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Security experts comment on latest OIAC report

The Office of the Australian Information Commissioner has been notified of 245 data breaches affecting personal information between July and September 2018, its latest report shows.

The quarterly statistics report on the Notifiable Data Breaches (NDB) scheme indicates 57% of incidents were caused by a malicious or criminal attack, and 37% resulted from human error.

Australian Information Commissioner and Privacy Commissioner Angelene Falk says training staff on how to identify and prevent privacy risks needs to be part of business as usual.

“Everyone who handles personal information in their work needs to understand how data breaches can occur so we can work together to prevent them,” Falk says.

“Organisations and agencies need the right cybersecurity in place, but they also need to make sure work policies and processes support staff to protect personal information every day.

“Our latest report shows 20% of data breaches over the quarter occurred when personal information was sent to the wrong recipient, by email, mail, fax or other means.

Thought leaders in the cybersecurity industry have offered their comment on the latest report by the OIAC.

Bitglass Asia Pacific and Japan vice president David Shepherd

"Again, human error and the insider threat account for a significant percentage of the reported security breaches. Considering how prevalent the use of cloud is in Australia it's surprising there are no specific mentions of cloud data breaches in the report.

“One would have expected to see reference to files stored in the cloud with sharing turned on or exposed S3 buckets, or Blob storage that had been incorrectly configured.

“Maybe data exposure isn't thought of the same way as a data breach (and therefore reported), or perhaps there continues to be a visibility gap when it comes to data stored in the cloud.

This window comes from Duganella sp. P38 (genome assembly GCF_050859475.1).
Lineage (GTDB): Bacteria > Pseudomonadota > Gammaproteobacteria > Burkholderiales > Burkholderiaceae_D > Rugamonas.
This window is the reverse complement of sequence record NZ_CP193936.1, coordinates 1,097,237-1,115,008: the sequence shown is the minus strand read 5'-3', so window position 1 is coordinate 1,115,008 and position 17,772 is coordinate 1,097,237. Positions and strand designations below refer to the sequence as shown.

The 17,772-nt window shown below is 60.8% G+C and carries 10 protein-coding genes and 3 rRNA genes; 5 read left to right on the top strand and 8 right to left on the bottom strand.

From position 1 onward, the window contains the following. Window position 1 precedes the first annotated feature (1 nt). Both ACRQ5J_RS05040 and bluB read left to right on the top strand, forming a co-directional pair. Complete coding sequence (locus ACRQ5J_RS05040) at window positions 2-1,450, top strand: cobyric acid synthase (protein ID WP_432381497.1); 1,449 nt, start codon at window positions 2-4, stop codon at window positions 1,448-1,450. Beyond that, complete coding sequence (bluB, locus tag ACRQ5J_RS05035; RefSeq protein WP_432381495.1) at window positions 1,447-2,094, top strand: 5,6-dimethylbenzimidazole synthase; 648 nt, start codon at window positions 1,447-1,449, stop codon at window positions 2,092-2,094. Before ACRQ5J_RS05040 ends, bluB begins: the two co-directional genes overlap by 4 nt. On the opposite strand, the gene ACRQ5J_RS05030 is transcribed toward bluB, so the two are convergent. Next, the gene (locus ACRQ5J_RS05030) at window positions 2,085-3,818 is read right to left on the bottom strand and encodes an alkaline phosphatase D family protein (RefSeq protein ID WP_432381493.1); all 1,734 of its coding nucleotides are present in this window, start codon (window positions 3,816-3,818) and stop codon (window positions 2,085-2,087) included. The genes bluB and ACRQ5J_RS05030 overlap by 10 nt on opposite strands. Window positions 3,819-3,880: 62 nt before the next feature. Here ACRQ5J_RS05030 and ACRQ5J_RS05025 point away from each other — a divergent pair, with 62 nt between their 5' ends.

CQR chief technology officer and co-founder Phil Kernick

 "The latest quarterly Notifiable Data Breach quarterly report has reported around 3.8 reports of breaches daily.   This really should concern people as these are just the "notifiable” ones that can result in serious harm.

“We can only imagine how many are not notifiable because of the severity, how many are not notifiable because the organisation is not required to comply with the Privacy Act, and how many and how many aren't even detected.”

Content Security senior security advisor and group manager Anshul Pandey

“The statistics for what caused the breaches remains similar to last quarter but what has changed is phishing attacks which have gone up from 29% last quarter to 50% this quarter.

“This means organisations have to do more in terms of user awareness and blocking of phishing attacks.

WatchGuard Technologies ANZ regional director Mark Sinclair

“It's interesting to see that the health service sector retains its place at number one for notified data breaches and also has the highest breach rate by human error.

“Security education of users within the health sector is in dire need and could help reduce the number of breaches if practiced regularly.

Forcepoint Australia and New Zealand senior director Sam Ghebranious

“It is concerning to see an alarming increase in the number of incidents reported to the OAIC in 2018 to date as compared with the last year, indicating that cyber-security threats show no signs of abating.

“What's more, many of these were internally driven – 20% from phishing attacks and 37% down to human error -  indicating that organisations cannot ignore the threat posed within their four walls when it comes to implementing a comprehensive cybersecurity approach.

“Only when businesses seek to understand and challenge how their employees interact with and handle data will we see improvements in their cybersecurity posture.

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